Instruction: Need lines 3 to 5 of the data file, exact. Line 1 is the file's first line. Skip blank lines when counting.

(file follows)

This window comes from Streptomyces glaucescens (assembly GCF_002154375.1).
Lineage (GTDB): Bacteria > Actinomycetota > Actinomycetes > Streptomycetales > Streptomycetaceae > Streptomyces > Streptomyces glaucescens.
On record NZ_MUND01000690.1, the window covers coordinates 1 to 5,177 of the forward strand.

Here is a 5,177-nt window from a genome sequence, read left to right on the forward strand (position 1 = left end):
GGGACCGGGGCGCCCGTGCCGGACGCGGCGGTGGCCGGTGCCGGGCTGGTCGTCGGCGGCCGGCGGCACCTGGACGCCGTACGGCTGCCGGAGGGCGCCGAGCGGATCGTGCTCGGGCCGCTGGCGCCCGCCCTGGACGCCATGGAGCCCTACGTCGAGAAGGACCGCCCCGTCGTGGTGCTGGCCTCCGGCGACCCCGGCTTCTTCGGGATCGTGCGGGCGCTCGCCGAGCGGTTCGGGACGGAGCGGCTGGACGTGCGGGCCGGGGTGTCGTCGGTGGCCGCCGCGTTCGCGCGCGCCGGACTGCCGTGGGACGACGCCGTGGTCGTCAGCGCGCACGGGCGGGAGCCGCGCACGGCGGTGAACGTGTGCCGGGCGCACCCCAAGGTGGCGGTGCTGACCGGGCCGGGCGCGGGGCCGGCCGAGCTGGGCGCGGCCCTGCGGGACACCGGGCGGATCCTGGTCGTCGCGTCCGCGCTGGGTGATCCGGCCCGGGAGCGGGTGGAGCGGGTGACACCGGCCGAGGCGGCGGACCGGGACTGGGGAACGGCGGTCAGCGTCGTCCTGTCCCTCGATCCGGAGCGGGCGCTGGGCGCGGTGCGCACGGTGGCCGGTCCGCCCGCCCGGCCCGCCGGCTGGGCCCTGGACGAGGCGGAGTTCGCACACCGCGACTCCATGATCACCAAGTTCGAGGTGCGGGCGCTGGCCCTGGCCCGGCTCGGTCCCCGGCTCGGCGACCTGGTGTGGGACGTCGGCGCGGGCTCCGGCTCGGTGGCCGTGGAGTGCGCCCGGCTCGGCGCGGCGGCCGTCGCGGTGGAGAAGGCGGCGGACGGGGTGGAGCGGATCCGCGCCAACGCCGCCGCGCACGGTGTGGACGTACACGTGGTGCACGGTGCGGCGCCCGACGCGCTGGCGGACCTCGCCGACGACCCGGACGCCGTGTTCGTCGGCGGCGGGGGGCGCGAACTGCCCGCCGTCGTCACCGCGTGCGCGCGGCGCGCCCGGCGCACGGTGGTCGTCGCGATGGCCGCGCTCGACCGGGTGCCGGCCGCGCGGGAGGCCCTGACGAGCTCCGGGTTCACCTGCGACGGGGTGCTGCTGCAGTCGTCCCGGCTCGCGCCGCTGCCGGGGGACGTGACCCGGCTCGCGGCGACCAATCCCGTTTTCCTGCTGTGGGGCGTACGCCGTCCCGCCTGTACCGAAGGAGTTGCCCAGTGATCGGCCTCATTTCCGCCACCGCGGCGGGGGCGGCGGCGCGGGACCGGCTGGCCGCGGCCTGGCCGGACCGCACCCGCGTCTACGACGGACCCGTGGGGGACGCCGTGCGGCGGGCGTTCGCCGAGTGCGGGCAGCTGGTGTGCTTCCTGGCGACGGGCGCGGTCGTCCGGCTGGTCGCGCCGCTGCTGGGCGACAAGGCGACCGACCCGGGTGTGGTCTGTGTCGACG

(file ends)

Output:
On record NZ_MUND01000690.1, the window covers coordinates 1 to 5,177 of the forward strand.

Here is a 5,177-nt window from a genome sequence, read left to right on the forward strand (position 1 = left end):
GGGACCGGGGCGCCCGTGCCGGACGCGGCGGTGGCCGGTGCCGGGCTGGTCGTCGGCGGCCGGCGGCACCTGGACGCCGTACGGCTGCCGGAGGGCGCCGAGCGGATCGTGCTCGGGCCGCTGGCGCCCGCCCTGGACGCCATGGAGCCCTACGTCGAGAAGGACCGCCCCGTCGTGGTGCTGGCCTCCGGCGACCCCGGCTTCTTCGGGATCGTGCGGGCGCTCGCCGAGCGGTTCGGGACGGAGCGGCTGGACGTGCGGGCCGGGGTGTCGTCGGTGGCCGCCGCGTTCGCGCGCGCCGGACTGCCGTGGGACGACGCCGTGGTCGTCAGCGCGCACGGGCGGGAGCCGCGCACGGCGGTGAACGTGTGCCGGGCGCACCCCAAGGTGGCGGTGCTGACCGGGCCGGGCGCGGGGCCGGCCGAGCTGGGCGCGGCCCTGCGGGACACCGGGCGGATCCTGGTCGTCGCGTCCGCGCTGGGTGATCCGGCCCGGGAGCGGGTGGAGCGGGTGACACCGGCCGAGGCGGCGGACCGGGACTGGGGAACGGCGGTCAGCGTCGTCCTGTCCCTCGATCCGGAGCGGGCGCTGGGCGCGGTGCGCACGGTGGCCGGTCCGCCCGCCCGGCCCGCCGGCTGGGCCCTGGACGAGGCGGAGTTCGCACACCGCGACTCCATGATCACCAAGTTCGAGGTGCGGGCGCTGGCCCTGGCCCGGCTCGGTCCCCGGCTCGGCGACCTGGTGTGGGACGTCGGCGCGGGCTCCGGCTCGGTGGCCGTGGAGTGCGCCCGGCTCGGCGCGGCGGCCGTCGCGGTGGAGAAGGCGGCGGACGGGGTGGAGCGGATCCGCGCCAACGCCGCCGCGCACGGTGTGGACGTACACGTGGTGCACGGTGCGGCGCCCGACGCGCTGGCGGACCTCGCCGACGACCCGGACGCCGTGTTCGTCGGCGGCGGGGGGCGCGAACTGCCCGCCGTCGTCACCGCGTGCGCGCGGCGCGCCCGGCGCACGGTGGTCGTCGCGATGGCCGCGCTCGACCGGGTGCCGGCCGCGCGGGAGGCCCTGACGAGCTCCGGGTTCACCTGCGACGGGGTGCTGCTGCAGTCGTCCCGGCTCGCGCCGCTGCCGGGGGACGTGACCCGGCTCGCGGCGACCAATCCCGTTTTCCTGCTGTGGGGCGTACGCCGTCCCGCCTGTACCGAAGGAGTTGCCCAGTGATCGGCCTCATTTCCGCCACCGCGGCGGGGGCGGCGGCGCGGGACCGGCTGGCCGCGGCCTGGCCGGACCGCACCCGCGTCTACGACGGACCCGTGGGGGACGCCGTGCGGCGGGCGTTCGCCGAGTGCGGGCAGCTGGTGTGCTTCCTGGCGACGGGCGCGGTCGTCCGGCTGGTCGCGCCGCTGCTGGGCGACAAGGCGACCGACCCGGGTGTGGTCTGTGTCGACG